A few months ago, Chicago Police Officer Luis Huesca was shot and killed on his way home from work. It was a tragedy for his family, for his colleagues, and for the city. Because of the new CGIC, investigators were able to promptly process ballistics and firearms evidence from the scene. They identified and arrested a subject within weeks.

In March of this year, the Detroit Police Department recovered a firearm with an affixed Machine Gun Conversion Device. Working with the Detroit CGIC, law enforcements were able to connect the use of that firearm to both a drive-by shooting and a gang-related homicide.

We opened a CGIC in Columbus a little under a year ago. Before the CGIC opened, it took between 40 to 60 days for a shell casing found at a crime scene in Columbus to get added to ATF’s NIBIN database. Since the CGIC opened, we have cut that time to two days.

Whether in Chicago, Detroit, or Columbus — or here in Cleveland: CGICs help law enforcement keep our communities safe.

CGICs are a great tool. But they are not our only tool. As we invest in expanding these Centers across the country, the Justice Department is also working in joint task forces with our state and local partners to zero in on the individuals and gangs that have repeatedly committed violent offenses.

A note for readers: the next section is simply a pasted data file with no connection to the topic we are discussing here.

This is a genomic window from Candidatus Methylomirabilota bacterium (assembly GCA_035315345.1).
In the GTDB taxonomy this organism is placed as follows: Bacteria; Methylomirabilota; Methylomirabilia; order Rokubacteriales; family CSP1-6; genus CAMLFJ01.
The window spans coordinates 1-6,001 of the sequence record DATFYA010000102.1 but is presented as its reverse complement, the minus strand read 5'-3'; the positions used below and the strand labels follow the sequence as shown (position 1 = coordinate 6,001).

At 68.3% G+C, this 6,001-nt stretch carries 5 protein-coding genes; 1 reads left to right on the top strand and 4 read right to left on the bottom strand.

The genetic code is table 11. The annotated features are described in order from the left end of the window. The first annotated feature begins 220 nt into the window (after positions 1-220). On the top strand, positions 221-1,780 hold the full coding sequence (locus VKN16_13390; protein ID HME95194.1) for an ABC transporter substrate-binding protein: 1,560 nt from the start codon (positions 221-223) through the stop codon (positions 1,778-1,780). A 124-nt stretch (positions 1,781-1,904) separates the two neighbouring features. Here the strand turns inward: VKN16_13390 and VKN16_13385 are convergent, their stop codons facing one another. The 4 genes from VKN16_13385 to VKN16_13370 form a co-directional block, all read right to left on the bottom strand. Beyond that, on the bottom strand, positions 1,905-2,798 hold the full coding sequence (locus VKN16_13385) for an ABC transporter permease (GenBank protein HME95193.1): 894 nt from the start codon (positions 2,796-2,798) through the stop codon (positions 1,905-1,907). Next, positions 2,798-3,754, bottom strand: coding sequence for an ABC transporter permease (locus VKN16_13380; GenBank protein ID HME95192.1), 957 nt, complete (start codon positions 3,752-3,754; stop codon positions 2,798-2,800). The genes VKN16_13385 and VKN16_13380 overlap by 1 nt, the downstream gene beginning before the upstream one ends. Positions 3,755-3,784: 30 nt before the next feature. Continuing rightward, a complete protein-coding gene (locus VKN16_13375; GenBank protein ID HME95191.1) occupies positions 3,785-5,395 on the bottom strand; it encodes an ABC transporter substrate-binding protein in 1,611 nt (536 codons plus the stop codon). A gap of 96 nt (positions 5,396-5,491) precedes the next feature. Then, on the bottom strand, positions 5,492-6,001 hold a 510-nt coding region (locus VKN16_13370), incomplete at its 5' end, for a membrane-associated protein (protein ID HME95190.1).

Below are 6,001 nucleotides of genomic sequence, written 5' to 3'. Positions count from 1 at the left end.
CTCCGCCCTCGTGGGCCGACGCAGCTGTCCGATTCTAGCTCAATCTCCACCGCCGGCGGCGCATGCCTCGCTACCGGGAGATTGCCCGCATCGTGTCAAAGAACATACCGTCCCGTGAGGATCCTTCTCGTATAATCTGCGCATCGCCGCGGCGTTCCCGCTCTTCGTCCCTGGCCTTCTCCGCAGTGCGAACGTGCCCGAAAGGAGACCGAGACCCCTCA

And building on the power of collaboration, today we published an Interim Final Rule that will allow firearms dealers and others to check the FBI’s National Crime Information Center database so they can see if guns being sold to them were stolen.

We are also putting our grantmaking powers to work to hire more police officers, strengthen community policing efforts, and invest in evidence-based community violence intervention programs with a track record of success.

And we are continuing to take steps to build the public trust that is essential to public safety.

I am grateful to all of our enforcement and community partners throughout Northeast Ohio who have helped advance efforts to keep this community safe.

Our work is far from over. Progress is only progress. And without our vigilance, it can easily slip away.

This CGIC does not represent the culmination of the Justice Department’s efforts to stop gun crimes in this region — it marks a new chapter.  

Before I close, I want to acknowledge that we are here today in Cleveland on what should have been Tamir Rice’s 22nd birthday. Tamir’s death was a tragedy that devastated his family and so many in this community. I am thinking of Tamir’s loved ones who miss him every day, and for whom today is a particularly painful day.

I want to thank everyone here today who has helped make this CGIC possible. I know that none of us will stop working until all Americans — in Northeast Ohio and across the country — feel safe in their communities.

Now I’m going to turn the podium over the Director of the ATF Steve Dettelbach.

Updated June 25, 2024